Having just got some [expensive yet essential] work done to my motor, I thought it would be a good time to look at some of the best cars ever to grace the animation stage. Here they are, presented in no particular order.
Who could forget this classic that brought down Powell Motors. A cautionary tale of the customer saying one thing and doing another. Also, how about that horn, eh?
The Gadget Mobile
Far and away the coolest car in TV history. It could transform! How is that not awesome!
For the connoisseurs among us, the Renault Alpine was the Porsche 911 for the more independently-minded rear-engine motorist. Hideaki Anno could have used any generic sports car, but instead he chose a car that most people would never figure out; a perfect fit for Misato.
Fred Flintstone’s Car
Don’t deny that you didn’t want to drive this thing at some point.
The Mystery Machine
The Mystery Machine equals the A-Team Van for van-ish coolness and unlike the latter, this one is still transporting the team around. Quite an achievement after 40+ years, no?
Pretty much obligatory I think.
Cruella Deville’s Car
This is the interesting choice because, number 1, it’s a Disney car, which are fairly rare in the features as they tend to be set in times when the horse was the dominant form of transport; and 2, it’s a rather quirky car. Despite taking place in 1960s Britain, it’s more akin to those from the 30s, or at best the post-war MGs. It also fits her personality with a low, aggressive stance and a quick pace.
According to this headline:
5-Year-Old Critics Agree: Movie ‘Cars’ Only Gets Better After 40th Viewing
You know, I do kinda miss that ability to watch a movie over and over and over again day in and day out without ever getting bored of it.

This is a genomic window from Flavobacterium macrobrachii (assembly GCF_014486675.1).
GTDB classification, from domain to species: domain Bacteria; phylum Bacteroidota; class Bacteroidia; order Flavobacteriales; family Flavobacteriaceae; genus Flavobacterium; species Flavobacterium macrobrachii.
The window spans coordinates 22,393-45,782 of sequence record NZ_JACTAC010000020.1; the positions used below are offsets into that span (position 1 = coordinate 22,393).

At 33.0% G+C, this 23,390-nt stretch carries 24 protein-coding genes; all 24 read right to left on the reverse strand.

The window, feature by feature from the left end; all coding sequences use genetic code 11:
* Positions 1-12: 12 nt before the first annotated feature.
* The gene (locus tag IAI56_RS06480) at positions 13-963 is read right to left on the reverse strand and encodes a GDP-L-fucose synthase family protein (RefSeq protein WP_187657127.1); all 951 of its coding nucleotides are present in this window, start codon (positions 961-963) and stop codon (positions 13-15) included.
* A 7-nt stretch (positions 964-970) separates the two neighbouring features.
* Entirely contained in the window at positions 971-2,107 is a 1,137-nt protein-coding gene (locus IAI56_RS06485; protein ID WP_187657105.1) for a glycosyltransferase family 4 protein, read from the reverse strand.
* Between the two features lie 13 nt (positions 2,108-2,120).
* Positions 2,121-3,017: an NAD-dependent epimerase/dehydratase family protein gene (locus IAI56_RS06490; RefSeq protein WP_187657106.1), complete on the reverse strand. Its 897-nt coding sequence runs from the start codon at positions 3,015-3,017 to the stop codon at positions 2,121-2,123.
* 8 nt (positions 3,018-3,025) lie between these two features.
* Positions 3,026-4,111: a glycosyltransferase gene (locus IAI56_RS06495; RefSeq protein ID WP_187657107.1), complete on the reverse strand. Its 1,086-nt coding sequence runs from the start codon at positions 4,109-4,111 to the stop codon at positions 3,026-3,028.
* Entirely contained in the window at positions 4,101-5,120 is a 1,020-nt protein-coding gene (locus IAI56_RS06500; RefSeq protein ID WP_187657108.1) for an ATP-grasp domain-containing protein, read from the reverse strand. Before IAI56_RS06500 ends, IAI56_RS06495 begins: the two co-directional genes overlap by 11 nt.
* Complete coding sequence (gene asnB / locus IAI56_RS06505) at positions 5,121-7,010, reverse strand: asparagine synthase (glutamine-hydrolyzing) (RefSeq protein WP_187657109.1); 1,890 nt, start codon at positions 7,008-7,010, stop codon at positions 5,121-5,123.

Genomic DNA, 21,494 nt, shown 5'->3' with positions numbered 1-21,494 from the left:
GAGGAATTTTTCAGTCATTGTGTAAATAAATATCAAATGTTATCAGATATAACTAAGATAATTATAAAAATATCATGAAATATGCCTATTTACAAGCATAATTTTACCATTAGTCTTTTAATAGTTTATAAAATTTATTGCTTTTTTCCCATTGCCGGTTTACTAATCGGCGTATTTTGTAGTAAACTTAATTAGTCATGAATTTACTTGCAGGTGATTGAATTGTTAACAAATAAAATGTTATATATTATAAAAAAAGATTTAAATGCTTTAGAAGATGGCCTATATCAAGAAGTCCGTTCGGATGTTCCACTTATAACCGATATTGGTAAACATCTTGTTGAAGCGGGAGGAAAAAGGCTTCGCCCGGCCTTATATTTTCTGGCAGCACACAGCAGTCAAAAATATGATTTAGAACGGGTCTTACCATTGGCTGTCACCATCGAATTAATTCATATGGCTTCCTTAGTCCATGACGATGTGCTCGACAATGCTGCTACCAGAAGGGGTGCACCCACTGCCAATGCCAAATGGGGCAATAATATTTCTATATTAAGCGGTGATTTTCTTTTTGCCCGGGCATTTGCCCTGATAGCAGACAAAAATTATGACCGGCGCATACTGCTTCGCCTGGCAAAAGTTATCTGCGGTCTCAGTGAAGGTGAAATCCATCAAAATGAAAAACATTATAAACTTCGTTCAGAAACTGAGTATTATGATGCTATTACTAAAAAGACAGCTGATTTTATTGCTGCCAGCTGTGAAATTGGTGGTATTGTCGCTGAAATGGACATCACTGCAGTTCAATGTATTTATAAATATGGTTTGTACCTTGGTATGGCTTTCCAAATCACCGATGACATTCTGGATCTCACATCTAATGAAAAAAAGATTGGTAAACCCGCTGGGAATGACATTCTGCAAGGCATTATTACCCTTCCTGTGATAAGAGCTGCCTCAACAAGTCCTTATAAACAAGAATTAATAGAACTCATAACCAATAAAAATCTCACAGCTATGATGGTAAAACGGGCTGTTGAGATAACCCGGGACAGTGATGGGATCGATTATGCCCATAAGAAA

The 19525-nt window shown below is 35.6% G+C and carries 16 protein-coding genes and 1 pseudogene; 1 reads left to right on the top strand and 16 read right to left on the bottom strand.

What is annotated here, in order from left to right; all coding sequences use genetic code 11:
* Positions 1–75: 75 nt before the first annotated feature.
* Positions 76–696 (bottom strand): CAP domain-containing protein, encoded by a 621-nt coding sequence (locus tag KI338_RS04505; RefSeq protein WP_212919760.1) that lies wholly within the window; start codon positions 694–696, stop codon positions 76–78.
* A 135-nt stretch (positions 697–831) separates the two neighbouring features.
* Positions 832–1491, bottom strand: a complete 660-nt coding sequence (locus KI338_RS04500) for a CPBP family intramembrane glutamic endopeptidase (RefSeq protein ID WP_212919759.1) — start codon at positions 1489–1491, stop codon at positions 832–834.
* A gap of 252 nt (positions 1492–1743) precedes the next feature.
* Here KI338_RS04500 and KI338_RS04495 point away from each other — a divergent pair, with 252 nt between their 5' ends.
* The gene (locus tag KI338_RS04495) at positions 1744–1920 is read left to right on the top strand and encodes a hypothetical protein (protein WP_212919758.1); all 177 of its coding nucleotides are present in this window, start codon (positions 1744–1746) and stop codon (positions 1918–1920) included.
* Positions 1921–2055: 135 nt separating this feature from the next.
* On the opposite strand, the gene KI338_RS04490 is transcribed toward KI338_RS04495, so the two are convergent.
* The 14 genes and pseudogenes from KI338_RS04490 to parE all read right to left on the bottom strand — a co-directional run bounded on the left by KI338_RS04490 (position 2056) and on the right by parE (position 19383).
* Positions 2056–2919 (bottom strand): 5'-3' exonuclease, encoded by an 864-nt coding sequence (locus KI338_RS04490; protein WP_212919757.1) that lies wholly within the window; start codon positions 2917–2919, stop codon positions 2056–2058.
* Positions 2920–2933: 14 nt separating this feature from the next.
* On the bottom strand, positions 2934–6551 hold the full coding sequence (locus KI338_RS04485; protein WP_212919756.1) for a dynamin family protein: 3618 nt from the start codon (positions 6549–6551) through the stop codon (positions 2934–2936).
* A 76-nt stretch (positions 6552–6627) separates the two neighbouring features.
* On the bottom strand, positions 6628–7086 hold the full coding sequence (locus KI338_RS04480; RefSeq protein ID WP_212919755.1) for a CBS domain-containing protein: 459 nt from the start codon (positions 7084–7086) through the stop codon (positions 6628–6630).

There was an important legal ruling last week that is certainly an important one in the world of animation, namely that Pixar did not rip-off the character of Lightning McQueen from some race driver named Mark Brill.
Why would any animator be concerned about a ruling between a hugely successful studio and a race driver that they never heard of before? Well, for one, Brill alleged that Pixar had blatantly plagiarised the design of his actual race car, and as a result, he felt entitled to damages resulting from misappropriation of his intellectual property (i.e., the car).
Thankfully, the lawsuit has been tossed out at the first hurdle and saves everyone a whole lot of consternation and energy as a result. The important point is that the court used a test devised for a lawsuit from the early 1990s, when Vanna White (of Wheel of Fortune fame) sued Samsung in the famous “robot with a blonde wig” lawsuit, where the court devised a method of determining whether or not the average person in the street could differentiate between the affected party and the resemblance.
In the Cars case, the court ruled that
a fictional, talking, driver-less red race car with the number 95 on it cannot be construed as a likeness of a driver of a similarly coloured/numbered race car
Once again, the case highlights the lengths that some people believe they can go to in order to protect their ‘likeness’. This is an important issue for animators where it is often common for them to lampoon and parody famous (or infamous) people. Being aware of the freedoms and limitations of doing so are well worth keeping in mind.